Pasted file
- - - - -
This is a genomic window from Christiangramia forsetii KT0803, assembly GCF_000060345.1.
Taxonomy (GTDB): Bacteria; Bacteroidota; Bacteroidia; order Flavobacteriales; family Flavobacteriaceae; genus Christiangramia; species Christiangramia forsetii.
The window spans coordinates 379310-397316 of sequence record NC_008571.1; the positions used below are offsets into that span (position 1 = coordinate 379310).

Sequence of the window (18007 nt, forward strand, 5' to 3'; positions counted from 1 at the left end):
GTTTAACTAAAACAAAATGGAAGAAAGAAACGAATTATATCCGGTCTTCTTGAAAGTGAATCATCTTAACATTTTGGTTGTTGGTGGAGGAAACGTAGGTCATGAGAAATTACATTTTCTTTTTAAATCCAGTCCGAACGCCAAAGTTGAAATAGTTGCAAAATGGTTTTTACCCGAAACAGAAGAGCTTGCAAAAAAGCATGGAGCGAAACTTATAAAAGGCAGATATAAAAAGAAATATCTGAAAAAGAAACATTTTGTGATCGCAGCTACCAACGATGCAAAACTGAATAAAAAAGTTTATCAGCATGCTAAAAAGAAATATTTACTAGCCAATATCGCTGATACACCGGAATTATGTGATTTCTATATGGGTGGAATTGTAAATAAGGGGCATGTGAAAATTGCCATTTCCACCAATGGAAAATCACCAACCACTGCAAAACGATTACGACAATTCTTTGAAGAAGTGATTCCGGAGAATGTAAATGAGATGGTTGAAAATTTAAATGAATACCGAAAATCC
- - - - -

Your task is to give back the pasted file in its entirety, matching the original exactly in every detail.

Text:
This is a genomic window from Christiangramia forsetii KT0803, assembly GCF_000060345.1.
Taxonomy (GTDB): Bacteria; Bacteroidota; Bacteroidia; order Flavobacteriales; family Flavobacteriaceae; genus Christiangramia; species Christiangramia forsetii.
The window spans coordinates 379310-397316 of sequence record NC_008571.1; the positions used below are offsets into that span (position 1 = coordinate 379310).

Sequence of the window (18007 nt, forward strand, 5' to 3'; positions counted from 1 at the left end):
GTTTAACTAAAACAAAATGGAAGAAAGAAACGAATTATATCCGGTCTTCTTGAAAGTGAATCATCTTAACATTTTGGTTGTTGGTGGAGGAAACGTAGGTCATGAGAAATTACATTTTCTTTTTAAATCCAGTCCGAACGCCAAAGTTGAAATAGTTGCAAAATGGTTTTTACCCGAAACAGAAGAGCTTGCAAAAAAGCATGGAGCGAAACTTATAAAAGGCAGATATAAAAAGAAATATCTGAAAAAGAAACATTTTGTGATCGCAGCTACCAACGATGCAAAACTGAATAAAAAAGTTTATCAGCATGCTAAAAAGAAATATTTACTAGCCAATATCGCTGATACACCGGAATTATGTGATTTCTATATGGGTGGAATTGTAAATAAGGGGCATGTGAAAATTGCCATTTCCACCAATGGAAAATCACCAACCACTGCAAAACGATTACGACAATTCTTTGAAGAAGTGATTCCGGAGAATGTAAATGAGATGGTTGAAAATTTAAATGAATACCGAAAATCC